How Europe Sees Us
The old world confronts the new.
Dec 27, 2004, Vol. 10, No. 15 • By FRED SIEGEL
In a stormy tactical alliance, the French monarchy aided the American revolutionaries fighting for their independence against the British. But even as they worked with the Americans, the French tried to confine them to the land between the Atlantic and the Appalachians for fear that the United States might become a mighty rival. After Yorktown, the tensions between America and France meant, in the words of James McHenry, an aide to Washington, that the alliance was "terminated without leaving behind it any political principle or true permanent connection."
By 1798 Napoleonic France and the fledgling United States were embroiled in an undeclared naval war that lasted until 1800. Long before the U.N. Oil for Food scandal enabled Saddam to buy French officials, Napoleon's foreign minister, the oleaginous Talleyrand, was demanding a "douceur"--a sweetener, a bribe--from the Americans trying to negotiate an end to the hostilities. Talleyrand's shakedown, known as the XYZ Affair, led to widespread anti-French sentiment and the slogan: "Millions for defense, but not one cent for tribute."
France and the United States would continue to joust over French attempts to reestablish a foothold in North America. In the 1850s, Louis Napoleon, alarmed by the growth of American strength, looked to Mexico to create what a Parisian journalist described as "a counterweight to the Republic of the United States." A supporter of the Confederacy during the Civil War, Louis Napoleon installed a puppet Hapsburg, Archduke Ferdinand Maximilian, as emperor of Mexico. France and the United States came to the brink of war; but Maximilian was brought down by Mexicans themselves, unwilling to be ruled by a European fop.
ALL OF THIS HISTORY is fascinating, but by the time Our Oldest Enemy gets to the twentieth century, Miller and Molesky's jaundiced view of the French gets the best of them--as, for instance, when they argue that France and its leader during World War I, Clemenceau, bear the bulk of responsibility for World War II.
Still, Our Oldest Enemy is right that things are pretty bad today. The book's closing sections anticipate the Duelfer report. Charles Duelfer, who headed the Iraq Survey Group, found that tight Franco-Iraqi ties greased by the U.N.'s Oil for Bribery Program made war more likely because Saddam thought correctly that the French would do everything they could to undermine the United States. The French prime minister, responding recently to a question about French citizens taken hostage, noted that the "Iraqi insurgents are our best allies."
IT IS, in fact, France's lack of a liberal tradition that perpetually pits it against the United States. In another recent volume, Cowboy Capitalism: European Myths, American Reality, the German economic journalist Olaf Gersemann notes that "the French, Germans, and Italians got rich during times in which technological progress was relatively slow and the pressure to adjust quickly was relatively low"--while, in other words, "global competition was relatively weak." But, as in the Arab world, the economic reforms needed to respond to globalization are demonized in France as "Americanization." Despite (or perhaps because of) widespread early retirement, the thirty-five-hour work week, and a wellspring of government subsidized jobs, France's inability to reform has translated into ongoing unemployment rates of nearly 10 percent. A quarter of French youth are unemployed while roughly 40 percent of immigrant families are jobless. Yet over the last twenty years every attempt by French governments of both the left and the right to reform the system of unaffordable social benefits and rigid work rules has been met with massive street demonstrations and, in the end, defeat.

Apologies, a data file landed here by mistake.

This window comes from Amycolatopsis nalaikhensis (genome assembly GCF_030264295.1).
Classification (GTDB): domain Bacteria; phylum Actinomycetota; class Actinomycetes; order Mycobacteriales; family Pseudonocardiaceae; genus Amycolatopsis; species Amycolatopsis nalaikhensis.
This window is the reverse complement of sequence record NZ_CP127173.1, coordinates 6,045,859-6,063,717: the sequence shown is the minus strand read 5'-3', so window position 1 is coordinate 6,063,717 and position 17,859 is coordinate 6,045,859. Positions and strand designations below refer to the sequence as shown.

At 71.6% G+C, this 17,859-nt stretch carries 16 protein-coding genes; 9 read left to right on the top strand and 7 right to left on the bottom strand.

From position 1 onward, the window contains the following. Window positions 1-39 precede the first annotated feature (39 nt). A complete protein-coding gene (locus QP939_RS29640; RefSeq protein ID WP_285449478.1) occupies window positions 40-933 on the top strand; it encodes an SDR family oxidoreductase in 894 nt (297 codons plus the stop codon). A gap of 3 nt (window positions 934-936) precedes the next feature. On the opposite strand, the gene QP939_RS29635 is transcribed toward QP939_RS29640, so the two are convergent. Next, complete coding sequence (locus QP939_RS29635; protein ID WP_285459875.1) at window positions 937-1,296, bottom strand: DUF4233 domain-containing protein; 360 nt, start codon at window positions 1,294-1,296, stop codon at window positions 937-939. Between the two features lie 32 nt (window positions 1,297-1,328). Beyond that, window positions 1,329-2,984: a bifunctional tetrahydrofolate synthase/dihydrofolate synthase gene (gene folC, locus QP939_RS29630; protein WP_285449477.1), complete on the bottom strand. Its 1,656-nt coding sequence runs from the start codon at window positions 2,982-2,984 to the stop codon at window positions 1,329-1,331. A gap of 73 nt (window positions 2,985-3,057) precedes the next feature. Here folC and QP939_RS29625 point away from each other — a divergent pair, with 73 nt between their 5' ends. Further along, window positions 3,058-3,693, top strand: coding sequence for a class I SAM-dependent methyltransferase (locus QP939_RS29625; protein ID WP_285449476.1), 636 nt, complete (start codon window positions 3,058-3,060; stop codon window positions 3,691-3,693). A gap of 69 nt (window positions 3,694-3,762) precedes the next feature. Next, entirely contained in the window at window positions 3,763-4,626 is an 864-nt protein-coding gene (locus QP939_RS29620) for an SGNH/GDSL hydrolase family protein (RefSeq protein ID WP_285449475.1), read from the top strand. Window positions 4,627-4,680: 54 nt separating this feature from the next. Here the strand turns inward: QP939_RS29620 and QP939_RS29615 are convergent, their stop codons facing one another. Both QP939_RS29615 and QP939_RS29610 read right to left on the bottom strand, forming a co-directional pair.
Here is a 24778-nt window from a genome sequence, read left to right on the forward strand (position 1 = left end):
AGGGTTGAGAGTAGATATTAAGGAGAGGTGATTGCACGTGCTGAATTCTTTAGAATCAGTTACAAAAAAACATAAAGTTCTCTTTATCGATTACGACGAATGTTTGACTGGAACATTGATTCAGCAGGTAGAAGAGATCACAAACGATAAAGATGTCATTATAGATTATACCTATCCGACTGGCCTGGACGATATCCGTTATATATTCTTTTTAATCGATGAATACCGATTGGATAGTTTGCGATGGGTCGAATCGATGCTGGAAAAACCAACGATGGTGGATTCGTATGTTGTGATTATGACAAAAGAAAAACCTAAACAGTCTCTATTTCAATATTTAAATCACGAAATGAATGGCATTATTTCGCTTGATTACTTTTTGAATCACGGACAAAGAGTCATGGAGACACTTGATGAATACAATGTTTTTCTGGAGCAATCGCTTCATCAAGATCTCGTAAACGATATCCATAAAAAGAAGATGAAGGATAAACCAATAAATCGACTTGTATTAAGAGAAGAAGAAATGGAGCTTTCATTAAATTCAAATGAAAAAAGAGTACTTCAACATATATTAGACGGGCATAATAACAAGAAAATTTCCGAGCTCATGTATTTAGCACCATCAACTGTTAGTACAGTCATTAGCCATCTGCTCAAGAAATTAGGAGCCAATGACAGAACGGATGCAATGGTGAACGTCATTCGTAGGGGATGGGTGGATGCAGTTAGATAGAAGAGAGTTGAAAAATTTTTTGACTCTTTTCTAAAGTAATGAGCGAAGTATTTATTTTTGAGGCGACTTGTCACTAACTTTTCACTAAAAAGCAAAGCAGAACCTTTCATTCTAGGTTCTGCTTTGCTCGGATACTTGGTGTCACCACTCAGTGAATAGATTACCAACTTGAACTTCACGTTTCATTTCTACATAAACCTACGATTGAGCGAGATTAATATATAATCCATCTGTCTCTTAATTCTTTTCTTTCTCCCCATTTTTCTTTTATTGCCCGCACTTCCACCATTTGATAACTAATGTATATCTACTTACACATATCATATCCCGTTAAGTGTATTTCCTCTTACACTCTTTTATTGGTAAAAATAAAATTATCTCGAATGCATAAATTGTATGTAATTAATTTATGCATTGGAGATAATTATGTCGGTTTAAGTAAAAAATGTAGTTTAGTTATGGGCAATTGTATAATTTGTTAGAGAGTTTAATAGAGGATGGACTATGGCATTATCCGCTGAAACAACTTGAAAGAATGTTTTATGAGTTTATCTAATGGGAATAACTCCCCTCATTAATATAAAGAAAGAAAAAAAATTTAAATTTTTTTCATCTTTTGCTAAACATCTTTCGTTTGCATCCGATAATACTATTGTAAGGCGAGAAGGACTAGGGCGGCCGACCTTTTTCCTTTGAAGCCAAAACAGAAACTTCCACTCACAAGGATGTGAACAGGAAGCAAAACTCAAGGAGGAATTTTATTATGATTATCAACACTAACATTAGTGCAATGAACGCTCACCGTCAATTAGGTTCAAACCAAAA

Sclerotic, unable to reform internally, a French society in decline is held together by the glue of anti-Americanism. Two additional factors add to the intensity of recent French anti-Americanism. The first is the conscious attempt, first laid out in 1945 by Alexandre Kojève, one of the intellectual architects of the European Union, to use the Arab world to create a Eurabian "counterweight" to the United States. The second is that during the run-up to the Iraq war, France and its partner Germany, in what Garton Ash describes as Euro-Gaullism, tried to use anti-Americanism as a means of maintaining rule over a European Union expanding into Eastern Europe. France and Germany needed to control the governance of a guaranteed European market because of their declining ability to compete globally. They failed.